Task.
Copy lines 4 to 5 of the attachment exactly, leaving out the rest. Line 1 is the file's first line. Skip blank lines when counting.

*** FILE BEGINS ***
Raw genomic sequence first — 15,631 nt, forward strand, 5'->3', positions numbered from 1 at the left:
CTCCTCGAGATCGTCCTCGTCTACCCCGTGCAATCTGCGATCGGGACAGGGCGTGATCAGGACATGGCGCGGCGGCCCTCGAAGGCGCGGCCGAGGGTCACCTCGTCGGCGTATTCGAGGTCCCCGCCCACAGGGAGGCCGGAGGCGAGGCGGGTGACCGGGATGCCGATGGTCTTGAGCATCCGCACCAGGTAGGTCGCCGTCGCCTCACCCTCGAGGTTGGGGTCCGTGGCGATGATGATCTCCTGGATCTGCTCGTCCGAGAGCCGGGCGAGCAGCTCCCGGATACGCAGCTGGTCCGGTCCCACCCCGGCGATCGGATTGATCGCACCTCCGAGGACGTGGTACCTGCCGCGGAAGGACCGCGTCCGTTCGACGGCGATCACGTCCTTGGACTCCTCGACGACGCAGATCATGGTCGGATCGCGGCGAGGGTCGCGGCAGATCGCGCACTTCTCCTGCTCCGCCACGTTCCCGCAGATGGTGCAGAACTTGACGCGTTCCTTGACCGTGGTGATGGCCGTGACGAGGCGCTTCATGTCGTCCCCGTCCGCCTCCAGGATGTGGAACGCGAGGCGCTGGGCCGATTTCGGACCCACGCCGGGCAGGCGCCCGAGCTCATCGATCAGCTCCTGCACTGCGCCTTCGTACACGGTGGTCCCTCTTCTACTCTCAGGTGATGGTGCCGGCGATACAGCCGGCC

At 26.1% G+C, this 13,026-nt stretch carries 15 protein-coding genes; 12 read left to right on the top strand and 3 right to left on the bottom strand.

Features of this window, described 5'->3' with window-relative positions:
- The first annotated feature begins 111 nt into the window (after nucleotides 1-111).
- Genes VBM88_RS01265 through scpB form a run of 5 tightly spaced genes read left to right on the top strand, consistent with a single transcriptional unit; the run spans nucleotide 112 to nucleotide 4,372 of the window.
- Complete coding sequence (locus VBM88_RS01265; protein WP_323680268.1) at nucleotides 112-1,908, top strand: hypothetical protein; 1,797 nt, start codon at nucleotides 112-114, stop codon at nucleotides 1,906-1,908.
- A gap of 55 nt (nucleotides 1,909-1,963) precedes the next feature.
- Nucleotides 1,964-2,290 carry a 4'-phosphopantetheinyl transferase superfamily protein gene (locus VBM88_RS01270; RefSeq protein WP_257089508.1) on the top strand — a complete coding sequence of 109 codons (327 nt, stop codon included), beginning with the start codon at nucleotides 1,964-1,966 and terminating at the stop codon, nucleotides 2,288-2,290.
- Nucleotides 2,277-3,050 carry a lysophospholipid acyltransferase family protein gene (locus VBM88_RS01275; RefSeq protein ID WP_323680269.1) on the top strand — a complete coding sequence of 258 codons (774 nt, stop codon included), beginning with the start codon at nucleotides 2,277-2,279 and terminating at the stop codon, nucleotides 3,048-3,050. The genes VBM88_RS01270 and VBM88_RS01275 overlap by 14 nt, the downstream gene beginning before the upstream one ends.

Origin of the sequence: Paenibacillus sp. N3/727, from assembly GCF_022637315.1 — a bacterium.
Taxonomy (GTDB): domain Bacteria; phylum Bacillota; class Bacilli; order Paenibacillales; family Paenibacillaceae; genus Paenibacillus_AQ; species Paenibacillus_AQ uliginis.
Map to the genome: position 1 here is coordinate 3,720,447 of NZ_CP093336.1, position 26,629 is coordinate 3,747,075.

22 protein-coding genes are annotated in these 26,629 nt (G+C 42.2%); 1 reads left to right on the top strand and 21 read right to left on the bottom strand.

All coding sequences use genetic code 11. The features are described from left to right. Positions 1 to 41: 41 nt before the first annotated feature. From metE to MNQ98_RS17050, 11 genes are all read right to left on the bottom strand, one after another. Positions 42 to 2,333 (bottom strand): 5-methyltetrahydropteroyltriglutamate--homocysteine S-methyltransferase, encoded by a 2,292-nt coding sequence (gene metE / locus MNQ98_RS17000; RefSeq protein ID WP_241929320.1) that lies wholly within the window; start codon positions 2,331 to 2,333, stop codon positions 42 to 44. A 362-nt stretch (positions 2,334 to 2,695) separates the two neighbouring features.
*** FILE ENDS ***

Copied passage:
Features of this window, described 5'->3' with window-relative positions:
- The first annotated feature begins 111 nt into the window (after nucleotides 1-111).